One of the most important years in the history of big data was 1997, the year that Deep Blue beat Gary Kasparov at chess. At first blush, this might not seem like a big data challenge; chess after all has only 64 spaces, 32 pieces, 6 different types of pieces, and only two players. However, when chess is analyzed more deeply, its true complexity emerges. Claude Elwood Shannon, the so-called father of information theory, showed that the number of legal configurations a chess board could realize is approximately 1043. This is obviously an enormous number and is sometimes referred to as the Shannon number. A study* by the University of Southern California in early 2011 estimated the world’s total digital storage to be on the order of 1021. In this light, chess is clearly huge when considered against the scale of the digital world. Even beyond that, a Dutch computer scientist, Louis Victor Allis, estimated the game-tree of complexity of chess to be approximately 10123. That number is roughly 40 orders of magnitude greater than the estimated number of atoms in the entire universe. The act of computationally playing chess is clearly a “big data” problem, and 1997 showed us that computers can do this better than humans can.
The next important year in this story is 2005. In that year, Gary Kasparov decided to host his own chess tournament. In light of Deep Blue, Kasparov become extremely interested in the capabilities of computational systems but also in the ways that computers and humans approach problem solving. Kasparov’s 2005 chess tournament was a free-style tournament in which teams could be composed of any combinations of humans and computers available. Grandmasters, prodigies, and chess supercomputers could team up to form super teams. By 2005, it had already been shown that a chess master teamed with a chess supercomputer was far more capable than a supercomputer alone. Computers and humans have different and complementary analytic strengths: computers don’t make mistakes, they are highly precise, while humans can use intuition and lateral thinking. These skills can be combined to build truly formidable chess opponents. However, 2005 was different. The winning team, ZackS, performed so well many thought it was actually Kasparov’s team. However, the truth was much more intriguing. It turns out that ZackS was actually two amateur chess players running open source chess engines on simple off-the-shelf laptops—no grandmasters, no prodigies, no chess supercomputers.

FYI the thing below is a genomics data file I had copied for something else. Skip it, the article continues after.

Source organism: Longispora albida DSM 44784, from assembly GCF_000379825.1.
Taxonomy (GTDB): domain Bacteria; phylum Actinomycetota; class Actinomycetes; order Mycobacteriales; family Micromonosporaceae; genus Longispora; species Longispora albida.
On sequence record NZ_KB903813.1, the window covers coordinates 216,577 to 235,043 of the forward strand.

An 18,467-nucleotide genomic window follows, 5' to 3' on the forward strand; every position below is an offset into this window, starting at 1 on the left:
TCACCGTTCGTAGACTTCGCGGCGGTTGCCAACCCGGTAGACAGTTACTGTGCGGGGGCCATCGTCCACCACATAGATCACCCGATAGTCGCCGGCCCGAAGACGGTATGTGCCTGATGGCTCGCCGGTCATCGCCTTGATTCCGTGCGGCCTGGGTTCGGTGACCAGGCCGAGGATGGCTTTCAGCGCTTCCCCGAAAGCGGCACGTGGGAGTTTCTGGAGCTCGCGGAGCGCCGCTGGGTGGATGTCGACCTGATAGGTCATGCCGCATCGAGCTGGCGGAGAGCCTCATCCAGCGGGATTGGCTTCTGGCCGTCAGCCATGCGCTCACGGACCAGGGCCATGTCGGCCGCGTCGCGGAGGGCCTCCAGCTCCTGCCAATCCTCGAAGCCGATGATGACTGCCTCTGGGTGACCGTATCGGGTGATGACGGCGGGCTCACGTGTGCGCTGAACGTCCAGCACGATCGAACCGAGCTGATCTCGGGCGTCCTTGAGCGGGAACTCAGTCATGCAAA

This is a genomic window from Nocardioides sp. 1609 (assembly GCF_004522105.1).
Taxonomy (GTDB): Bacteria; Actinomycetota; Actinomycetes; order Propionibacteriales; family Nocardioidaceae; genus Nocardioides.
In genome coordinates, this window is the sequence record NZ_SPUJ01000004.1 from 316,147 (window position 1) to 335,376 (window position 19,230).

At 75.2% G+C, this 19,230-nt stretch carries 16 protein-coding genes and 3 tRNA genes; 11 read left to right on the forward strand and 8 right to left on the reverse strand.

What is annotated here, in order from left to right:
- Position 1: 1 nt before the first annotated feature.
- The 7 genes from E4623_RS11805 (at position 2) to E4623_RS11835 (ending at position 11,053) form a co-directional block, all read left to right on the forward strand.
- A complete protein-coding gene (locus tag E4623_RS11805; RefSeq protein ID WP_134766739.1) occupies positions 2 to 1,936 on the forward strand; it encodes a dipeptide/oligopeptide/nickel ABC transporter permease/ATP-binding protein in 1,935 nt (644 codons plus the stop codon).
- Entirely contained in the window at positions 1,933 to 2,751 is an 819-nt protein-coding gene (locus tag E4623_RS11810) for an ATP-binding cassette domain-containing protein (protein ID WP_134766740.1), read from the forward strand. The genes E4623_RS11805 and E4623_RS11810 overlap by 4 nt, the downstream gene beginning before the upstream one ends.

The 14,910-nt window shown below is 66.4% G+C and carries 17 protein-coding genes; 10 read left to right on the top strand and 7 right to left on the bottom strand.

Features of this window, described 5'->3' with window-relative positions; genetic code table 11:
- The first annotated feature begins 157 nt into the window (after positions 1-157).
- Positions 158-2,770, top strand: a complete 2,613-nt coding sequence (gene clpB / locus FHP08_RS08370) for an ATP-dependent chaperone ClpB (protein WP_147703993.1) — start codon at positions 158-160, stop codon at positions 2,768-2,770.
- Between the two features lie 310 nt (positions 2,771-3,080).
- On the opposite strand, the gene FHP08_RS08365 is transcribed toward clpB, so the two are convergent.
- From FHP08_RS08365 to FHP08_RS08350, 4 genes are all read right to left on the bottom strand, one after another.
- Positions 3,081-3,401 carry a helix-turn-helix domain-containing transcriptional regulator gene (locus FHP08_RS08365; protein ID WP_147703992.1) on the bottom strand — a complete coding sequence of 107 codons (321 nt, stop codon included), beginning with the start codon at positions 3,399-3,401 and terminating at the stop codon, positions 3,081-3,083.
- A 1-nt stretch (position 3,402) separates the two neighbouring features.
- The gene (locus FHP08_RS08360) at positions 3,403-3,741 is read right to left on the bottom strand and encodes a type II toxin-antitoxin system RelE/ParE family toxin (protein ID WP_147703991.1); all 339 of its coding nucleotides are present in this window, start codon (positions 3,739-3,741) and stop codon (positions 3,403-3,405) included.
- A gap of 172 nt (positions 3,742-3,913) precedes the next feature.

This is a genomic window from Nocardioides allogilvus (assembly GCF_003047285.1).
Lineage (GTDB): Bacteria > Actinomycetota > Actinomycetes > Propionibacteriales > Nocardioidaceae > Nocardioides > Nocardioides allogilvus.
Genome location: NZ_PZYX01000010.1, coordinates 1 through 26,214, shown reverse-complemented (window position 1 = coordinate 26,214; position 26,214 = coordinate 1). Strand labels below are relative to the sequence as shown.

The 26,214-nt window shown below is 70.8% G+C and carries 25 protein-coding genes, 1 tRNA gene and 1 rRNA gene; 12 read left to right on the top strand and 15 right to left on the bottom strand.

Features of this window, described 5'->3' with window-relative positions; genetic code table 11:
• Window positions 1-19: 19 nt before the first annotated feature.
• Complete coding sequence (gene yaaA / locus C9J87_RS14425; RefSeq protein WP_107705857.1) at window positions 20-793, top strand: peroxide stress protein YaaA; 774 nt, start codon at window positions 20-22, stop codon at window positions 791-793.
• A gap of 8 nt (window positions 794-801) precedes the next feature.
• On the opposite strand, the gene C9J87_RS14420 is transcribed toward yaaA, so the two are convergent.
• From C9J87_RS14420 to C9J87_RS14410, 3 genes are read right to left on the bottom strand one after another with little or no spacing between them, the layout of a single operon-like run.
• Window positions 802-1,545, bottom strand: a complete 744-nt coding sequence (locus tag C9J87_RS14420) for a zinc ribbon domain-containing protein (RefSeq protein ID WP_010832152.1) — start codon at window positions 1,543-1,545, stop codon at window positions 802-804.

This was a remarkable outcome that surprised everyone, including Kasparov himself. Kasparov drew the only conclusion he could: “Weak human + machine + better process was superior to a strong computer alone and, more remarkably, superior to a strong human + machine + inferior process.” This revelation points to the essential evolution of the conclusion from Deep Blue in 1997—that humans working together with machines can solve big data challenges better than computers alone. Tackling big data means more than just algorithms, high-performance computing, and massive storage—it means leveraging the abilities of the human mind.
* See http://www.computerworld.com/s/article/9209158/Scientists_calculate_total_data_stored_to_date_295_exabytes. See also ZackS - http://chessbase.com/newsdetail.asp?newsid=2461; “Friction in Human-Computer Symbiosis: Kasparov on Chess” at http://blog.palantir.com/2010/03/08/friction-in-human-computer-symbiosis-kasparov-on-chess/; and “A Rigorous Friction Model for Human-Computer Symbiosis” at http://blog.palantir.com/2010/06/02/a-rigorous-friction-model-for-human-computersymbiosis/.